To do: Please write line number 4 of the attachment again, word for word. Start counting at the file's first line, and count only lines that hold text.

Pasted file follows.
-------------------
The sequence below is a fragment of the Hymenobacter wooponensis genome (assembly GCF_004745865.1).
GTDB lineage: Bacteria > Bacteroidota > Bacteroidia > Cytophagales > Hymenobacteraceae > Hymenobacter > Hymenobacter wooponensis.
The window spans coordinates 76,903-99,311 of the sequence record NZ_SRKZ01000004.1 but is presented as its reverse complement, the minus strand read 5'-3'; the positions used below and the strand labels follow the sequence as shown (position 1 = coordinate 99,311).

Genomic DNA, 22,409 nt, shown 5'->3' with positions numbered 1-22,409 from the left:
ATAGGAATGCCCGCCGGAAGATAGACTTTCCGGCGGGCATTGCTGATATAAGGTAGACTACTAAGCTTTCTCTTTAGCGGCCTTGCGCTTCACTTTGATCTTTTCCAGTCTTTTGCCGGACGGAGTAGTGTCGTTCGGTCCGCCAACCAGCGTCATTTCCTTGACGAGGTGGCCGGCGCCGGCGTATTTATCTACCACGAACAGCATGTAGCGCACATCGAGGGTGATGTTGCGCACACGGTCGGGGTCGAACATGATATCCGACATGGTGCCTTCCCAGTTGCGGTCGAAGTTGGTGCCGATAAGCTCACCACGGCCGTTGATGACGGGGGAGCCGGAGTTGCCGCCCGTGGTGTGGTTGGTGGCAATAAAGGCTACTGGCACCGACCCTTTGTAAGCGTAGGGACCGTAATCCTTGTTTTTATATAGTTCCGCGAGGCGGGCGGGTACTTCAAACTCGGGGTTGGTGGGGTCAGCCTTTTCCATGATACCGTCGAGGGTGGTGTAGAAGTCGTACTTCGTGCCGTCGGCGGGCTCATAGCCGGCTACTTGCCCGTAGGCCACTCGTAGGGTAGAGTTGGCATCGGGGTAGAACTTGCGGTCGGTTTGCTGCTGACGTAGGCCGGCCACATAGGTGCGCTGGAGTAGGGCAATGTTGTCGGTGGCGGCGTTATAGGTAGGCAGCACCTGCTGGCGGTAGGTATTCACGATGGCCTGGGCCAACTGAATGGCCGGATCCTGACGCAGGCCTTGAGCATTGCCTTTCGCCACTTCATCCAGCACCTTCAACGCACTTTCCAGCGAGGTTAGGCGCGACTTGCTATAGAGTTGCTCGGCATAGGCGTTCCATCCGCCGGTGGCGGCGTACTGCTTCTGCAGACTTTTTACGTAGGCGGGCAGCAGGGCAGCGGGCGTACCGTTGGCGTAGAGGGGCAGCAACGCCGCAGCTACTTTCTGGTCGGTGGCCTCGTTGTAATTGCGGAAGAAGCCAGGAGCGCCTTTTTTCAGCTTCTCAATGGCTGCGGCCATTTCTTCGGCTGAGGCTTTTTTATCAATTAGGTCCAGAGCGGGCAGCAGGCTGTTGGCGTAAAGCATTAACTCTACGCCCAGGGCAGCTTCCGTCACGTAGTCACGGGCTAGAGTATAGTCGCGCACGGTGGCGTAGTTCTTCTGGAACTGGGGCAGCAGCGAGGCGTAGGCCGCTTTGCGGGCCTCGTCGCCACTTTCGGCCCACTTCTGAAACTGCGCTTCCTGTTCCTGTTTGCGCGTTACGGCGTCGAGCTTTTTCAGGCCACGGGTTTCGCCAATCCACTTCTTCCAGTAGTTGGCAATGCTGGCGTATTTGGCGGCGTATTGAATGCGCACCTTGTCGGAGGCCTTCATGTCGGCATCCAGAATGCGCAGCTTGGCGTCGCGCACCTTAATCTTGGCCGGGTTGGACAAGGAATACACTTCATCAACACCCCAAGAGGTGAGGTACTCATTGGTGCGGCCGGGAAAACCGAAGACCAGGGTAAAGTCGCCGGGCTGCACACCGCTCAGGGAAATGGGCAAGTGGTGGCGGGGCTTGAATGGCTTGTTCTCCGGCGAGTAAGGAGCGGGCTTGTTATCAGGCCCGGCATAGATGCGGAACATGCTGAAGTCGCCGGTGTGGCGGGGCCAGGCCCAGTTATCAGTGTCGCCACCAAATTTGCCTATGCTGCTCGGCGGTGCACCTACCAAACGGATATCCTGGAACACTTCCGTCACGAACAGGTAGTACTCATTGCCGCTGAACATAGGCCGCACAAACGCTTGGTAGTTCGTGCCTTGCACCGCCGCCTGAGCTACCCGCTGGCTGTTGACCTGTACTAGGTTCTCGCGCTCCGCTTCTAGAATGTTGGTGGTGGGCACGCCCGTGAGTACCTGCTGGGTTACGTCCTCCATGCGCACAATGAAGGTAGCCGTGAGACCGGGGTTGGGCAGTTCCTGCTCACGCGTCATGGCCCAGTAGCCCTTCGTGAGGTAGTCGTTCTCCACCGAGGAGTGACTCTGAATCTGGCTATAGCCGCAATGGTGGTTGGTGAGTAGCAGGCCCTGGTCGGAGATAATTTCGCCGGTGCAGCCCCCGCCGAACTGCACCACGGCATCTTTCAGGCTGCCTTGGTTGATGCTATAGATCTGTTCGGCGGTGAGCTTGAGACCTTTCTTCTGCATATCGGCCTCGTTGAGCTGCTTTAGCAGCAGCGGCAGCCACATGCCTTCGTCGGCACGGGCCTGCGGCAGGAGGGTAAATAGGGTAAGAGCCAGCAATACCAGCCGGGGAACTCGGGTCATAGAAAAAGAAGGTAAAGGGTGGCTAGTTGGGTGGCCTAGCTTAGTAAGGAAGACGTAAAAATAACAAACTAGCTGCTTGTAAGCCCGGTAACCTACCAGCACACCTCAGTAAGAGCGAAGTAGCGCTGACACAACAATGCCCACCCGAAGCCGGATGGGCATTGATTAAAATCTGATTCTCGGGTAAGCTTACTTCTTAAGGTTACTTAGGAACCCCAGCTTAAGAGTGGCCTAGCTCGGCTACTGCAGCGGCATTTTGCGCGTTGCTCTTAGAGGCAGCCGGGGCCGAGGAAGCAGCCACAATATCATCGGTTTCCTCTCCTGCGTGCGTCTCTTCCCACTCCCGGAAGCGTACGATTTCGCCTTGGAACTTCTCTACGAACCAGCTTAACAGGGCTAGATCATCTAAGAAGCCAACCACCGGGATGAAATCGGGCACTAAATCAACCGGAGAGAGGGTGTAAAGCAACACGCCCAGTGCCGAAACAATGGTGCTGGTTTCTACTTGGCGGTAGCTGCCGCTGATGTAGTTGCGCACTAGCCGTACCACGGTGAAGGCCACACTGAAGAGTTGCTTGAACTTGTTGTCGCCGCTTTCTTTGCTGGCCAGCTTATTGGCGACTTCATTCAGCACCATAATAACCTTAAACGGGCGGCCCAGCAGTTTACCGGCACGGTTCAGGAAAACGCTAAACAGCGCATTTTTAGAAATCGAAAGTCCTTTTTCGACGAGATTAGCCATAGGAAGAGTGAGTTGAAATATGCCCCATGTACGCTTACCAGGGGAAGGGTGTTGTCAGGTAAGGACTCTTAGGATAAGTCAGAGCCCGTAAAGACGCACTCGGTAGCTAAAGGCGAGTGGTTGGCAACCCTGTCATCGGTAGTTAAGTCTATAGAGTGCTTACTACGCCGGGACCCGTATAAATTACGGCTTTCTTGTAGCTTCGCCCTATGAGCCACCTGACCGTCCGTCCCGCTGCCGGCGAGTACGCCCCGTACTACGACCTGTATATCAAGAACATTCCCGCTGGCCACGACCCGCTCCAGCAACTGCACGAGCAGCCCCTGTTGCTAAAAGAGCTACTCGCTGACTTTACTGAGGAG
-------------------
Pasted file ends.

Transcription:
Genomic DNA, 22,409 nt, shown 5'->3' with positions numbered 1-22,409 from the left: